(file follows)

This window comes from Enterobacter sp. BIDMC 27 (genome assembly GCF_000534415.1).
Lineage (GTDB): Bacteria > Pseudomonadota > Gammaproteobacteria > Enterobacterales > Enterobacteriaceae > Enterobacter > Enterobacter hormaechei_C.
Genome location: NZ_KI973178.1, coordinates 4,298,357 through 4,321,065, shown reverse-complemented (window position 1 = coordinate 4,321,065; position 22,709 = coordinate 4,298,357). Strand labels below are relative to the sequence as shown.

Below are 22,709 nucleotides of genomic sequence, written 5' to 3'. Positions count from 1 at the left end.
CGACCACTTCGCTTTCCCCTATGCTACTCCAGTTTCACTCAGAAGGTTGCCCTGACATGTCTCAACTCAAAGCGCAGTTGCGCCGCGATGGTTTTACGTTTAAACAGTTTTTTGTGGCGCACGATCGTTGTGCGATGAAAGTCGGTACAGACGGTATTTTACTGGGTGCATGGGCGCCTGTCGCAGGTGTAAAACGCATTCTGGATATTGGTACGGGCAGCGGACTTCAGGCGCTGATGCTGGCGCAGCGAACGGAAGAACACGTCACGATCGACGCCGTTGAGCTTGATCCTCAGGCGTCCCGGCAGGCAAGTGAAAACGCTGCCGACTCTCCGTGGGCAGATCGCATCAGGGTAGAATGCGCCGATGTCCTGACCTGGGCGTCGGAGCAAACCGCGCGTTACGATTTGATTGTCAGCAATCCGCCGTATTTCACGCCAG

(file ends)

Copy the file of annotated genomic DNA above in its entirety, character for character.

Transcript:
This window comes from Enterobacter sp. BIDMC 27 (genome assembly GCF_000534415.1).
Lineage (GTDB): Bacteria > Pseudomonadota > Gammaproteobacteria > Enterobacterales > Enterobacteriaceae > Enterobacter > Enterobacter hormaechei_C.
Genome location: NZ_KI973178.1, coordinates 4,298,357 through 4,321,065, shown reverse-complemented (window position 1 = coordinate 4,321,065; position 22,709 = coordinate 4,298,357). Strand labels below are relative to the sequence as shown.

Below are 22,709 nucleotides of genomic sequence, written 5' to 3'. Positions count from 1 at the left end.
CGACCACTTCGCTTTCCCCTATGCTACTCCAGTTTCACTCAGAAGGTTGCCCTGACATGTCTCAACTCAAAGCGCAGTTGCGCCGCGATGGTTTTACGTTTAAACAGTTTTTTGTGGCGCACGATCGTTGTGCGATGAAAGTCGGTACAGACGGTATTTTACTGGGTGCATGGGCGCCTGTCGCAGGTGTAAAACGCATTCTGGATATTGGTACGGGCAGCGGACTTCAGGCGCTGATGCTGGCGCAGCGAACGGAAGAACACGTCACGATCGACGCCGTTGAGCTTGATCCTCAGGCGTCCCGGCAGGCAAGTGAAAACGCTGCCGACTCTCCGTGGGCAGATCGCATCAGGGTAGAATGCGCCGATGTCCTGACCTGGGCGTCGGAGCAAACCGCGCGTTACGATTTGATTGTCAGCAATCCGCCGTATTTCACGCCAG